Pizza Tower/Heat Meter
This is a sub-page of Pizza Tower.
One of the mechanics that surprisingly didn't make it into the final game is the Heat Meter, a mechanic that challenged skilled players to get higher scores by killing more enemies. The mechanic was an essential part to progression in levels, as with each enemy you'd hit in a row, the more "heat" you would build up on your meter in three different stages; a normal mode, a sped up mode where enemies would move faster and a "rage" mode where enemies would start performing actions they otherwise wouldn't do, all of which try to hurt the player with little time to react. Getting hit by an enemy or waiting too long to attack another enemy will decrease your heat, so you're encouraged to kill enemies as quickly as possible.
The mechanic was first introduced as a small work-in-progress with some concept art in Thing of the Week 4 with its main premise already set in stone, comparing the mechanic to the one found in God Hand. Some things were changed around, such as being able to lose more points by taking damage and Peppino getting a new ability when he's in full rage. The mechanic was met with critique by the community, resulting in the video getting reuploaded to remove most traces of the concept. It wouldn't be near the end of 2020 with the bunch of changes that the game was going through that the idea was fully implemented and added to the April 2021 Patreon build. It was revised again in the Eggplant Patreon build to only keep in one heat stage to build up higher scores. Rage attacks were also no longer tied to the meter, so rather than enemies activating their rage attacks when the meter is full, specific enemies would perform their rage attacks if a variable was set, regardless of the meter's state. By October 2022, as the game was starting to wrap up development, any in-game remains of the mechanic were removed completely, putting an end to a mechanic that the community was very fifty-fifty about, with an exception for the Pizza Slug, Shrimp Thug and the Tribe Cheese enemies, which has its rage attack enabled by default.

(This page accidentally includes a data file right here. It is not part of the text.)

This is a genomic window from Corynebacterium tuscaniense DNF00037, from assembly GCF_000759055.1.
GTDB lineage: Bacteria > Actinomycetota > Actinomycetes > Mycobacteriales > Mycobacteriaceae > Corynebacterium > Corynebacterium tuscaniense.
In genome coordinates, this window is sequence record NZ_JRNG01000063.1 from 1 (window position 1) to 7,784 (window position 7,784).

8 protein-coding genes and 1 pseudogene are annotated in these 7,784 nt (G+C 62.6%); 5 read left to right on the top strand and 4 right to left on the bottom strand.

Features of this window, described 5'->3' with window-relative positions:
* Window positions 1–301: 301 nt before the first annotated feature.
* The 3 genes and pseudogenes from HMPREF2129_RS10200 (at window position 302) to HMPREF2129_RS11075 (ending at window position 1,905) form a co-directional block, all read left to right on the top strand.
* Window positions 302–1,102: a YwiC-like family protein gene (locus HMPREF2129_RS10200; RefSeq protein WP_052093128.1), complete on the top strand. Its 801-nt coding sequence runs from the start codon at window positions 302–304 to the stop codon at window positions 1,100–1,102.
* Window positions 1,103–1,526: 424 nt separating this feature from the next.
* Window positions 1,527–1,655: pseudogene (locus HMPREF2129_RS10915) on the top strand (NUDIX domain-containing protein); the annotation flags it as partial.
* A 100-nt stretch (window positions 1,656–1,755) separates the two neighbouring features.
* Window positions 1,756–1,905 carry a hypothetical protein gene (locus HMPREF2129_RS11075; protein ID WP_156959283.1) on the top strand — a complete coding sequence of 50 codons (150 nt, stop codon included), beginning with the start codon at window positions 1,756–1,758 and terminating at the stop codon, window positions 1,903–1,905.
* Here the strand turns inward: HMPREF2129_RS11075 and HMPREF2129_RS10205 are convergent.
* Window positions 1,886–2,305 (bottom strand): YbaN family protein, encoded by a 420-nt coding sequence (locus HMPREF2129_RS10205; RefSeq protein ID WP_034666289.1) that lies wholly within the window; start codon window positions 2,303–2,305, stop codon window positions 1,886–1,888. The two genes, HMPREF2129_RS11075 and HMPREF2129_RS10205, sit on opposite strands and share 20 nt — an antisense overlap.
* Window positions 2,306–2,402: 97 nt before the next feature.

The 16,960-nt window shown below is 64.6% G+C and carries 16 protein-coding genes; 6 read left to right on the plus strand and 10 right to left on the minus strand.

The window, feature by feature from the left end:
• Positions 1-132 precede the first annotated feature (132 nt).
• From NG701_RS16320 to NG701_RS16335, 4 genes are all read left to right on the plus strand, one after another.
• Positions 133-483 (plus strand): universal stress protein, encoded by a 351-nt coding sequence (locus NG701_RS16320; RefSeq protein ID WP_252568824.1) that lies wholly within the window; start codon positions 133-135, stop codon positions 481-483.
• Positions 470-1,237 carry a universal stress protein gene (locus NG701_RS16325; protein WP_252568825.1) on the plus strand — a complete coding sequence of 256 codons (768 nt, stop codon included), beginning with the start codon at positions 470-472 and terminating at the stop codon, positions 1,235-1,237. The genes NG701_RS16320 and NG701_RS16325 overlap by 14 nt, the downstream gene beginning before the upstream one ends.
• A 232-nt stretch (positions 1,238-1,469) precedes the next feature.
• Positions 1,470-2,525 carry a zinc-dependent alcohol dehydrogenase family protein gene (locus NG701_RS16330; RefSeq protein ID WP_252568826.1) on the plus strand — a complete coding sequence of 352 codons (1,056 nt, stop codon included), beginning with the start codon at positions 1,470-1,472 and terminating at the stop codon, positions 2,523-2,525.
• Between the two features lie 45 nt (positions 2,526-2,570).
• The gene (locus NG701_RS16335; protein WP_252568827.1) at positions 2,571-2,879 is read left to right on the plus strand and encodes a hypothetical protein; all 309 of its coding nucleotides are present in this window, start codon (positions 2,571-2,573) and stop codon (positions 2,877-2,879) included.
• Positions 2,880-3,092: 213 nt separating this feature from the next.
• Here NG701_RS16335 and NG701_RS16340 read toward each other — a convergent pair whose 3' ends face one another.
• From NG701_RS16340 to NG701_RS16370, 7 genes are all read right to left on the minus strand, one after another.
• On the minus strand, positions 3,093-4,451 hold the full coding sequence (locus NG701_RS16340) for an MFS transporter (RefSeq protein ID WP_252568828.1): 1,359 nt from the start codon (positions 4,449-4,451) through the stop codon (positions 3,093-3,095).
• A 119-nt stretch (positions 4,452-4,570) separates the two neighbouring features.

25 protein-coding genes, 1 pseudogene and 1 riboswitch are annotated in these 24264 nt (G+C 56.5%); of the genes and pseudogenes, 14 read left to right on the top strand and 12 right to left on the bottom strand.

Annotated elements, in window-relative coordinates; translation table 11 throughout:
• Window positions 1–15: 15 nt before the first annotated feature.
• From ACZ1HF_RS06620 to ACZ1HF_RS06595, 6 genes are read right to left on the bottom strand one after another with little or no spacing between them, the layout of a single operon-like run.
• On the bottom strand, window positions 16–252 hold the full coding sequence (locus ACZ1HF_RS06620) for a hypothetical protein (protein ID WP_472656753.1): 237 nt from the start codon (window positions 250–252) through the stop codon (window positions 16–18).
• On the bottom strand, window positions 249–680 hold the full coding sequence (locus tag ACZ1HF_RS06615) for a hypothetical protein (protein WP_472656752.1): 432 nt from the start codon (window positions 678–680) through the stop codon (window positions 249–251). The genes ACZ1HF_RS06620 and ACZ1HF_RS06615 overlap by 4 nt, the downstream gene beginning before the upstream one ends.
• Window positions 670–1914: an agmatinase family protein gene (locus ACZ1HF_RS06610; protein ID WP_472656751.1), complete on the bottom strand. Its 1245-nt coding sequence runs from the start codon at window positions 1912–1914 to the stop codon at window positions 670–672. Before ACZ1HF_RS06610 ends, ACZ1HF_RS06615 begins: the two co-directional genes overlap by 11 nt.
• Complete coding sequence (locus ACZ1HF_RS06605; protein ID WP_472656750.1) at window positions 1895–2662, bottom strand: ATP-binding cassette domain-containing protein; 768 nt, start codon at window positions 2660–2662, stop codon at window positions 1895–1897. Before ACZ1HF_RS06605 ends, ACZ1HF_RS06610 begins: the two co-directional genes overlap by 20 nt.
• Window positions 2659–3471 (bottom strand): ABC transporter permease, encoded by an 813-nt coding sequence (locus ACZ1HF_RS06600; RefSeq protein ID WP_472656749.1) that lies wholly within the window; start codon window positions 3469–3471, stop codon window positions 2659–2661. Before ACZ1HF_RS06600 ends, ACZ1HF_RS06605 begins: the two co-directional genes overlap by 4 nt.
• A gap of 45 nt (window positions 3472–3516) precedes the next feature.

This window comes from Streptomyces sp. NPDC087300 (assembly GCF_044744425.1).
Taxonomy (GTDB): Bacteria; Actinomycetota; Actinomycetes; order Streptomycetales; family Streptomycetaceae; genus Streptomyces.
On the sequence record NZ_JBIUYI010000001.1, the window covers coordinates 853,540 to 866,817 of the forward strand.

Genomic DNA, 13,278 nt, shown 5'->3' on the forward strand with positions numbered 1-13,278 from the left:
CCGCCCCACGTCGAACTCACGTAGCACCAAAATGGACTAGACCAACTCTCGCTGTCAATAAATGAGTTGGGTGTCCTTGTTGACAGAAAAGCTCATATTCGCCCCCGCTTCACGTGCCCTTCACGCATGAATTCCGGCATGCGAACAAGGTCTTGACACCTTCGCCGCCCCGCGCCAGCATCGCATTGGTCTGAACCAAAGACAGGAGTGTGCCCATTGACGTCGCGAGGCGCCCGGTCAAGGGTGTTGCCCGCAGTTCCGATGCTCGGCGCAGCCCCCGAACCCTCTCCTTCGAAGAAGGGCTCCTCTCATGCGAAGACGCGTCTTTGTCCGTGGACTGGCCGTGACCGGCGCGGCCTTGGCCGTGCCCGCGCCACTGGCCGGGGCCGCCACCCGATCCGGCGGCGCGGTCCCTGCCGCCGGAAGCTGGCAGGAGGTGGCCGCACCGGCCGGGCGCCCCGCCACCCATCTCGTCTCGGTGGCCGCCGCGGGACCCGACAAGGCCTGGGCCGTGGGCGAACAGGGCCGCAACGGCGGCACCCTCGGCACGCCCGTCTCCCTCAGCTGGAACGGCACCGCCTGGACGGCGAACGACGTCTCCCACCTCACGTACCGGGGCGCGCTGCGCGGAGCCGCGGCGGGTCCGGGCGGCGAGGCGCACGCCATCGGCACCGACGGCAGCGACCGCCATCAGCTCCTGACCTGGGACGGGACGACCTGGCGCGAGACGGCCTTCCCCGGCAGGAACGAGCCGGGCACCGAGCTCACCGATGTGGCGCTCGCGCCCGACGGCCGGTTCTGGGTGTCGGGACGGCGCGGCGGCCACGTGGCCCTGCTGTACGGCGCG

Although most of the code that activates the Heat Meter was removed from the final game, pretty much all the assets and scripts that change enemies' behavior have remained and handful of animations that were made specifically for the mechanic were reused in one way or the other, but the rest has remained inaccessible and unused.
These sprites and palettes are unused.
With an exception for the Pizza Slug, Shrimp Thug and the Tribe Cheese enemies, the rest of the enemies and their rage attacks go unused. They can be re-enabled by setting the variable elite to 1. When enabled, the enemies will perform their rage attacks when the player is in front of them and leaves behind a red trial in some cases.
Some enemies also have had its rage attacks stripped from its code, but sprites still exist:
Incorrectly Assigned Scripts
One thing of note is that two Cheeseslime enemies were possibly intended to have their rage attacks enabled in the first room of The Crumbling Tower of Pizza. However, their assigned scripts are set to be a room pre-creation code script, not a creation code script. Below is what's seen in the script.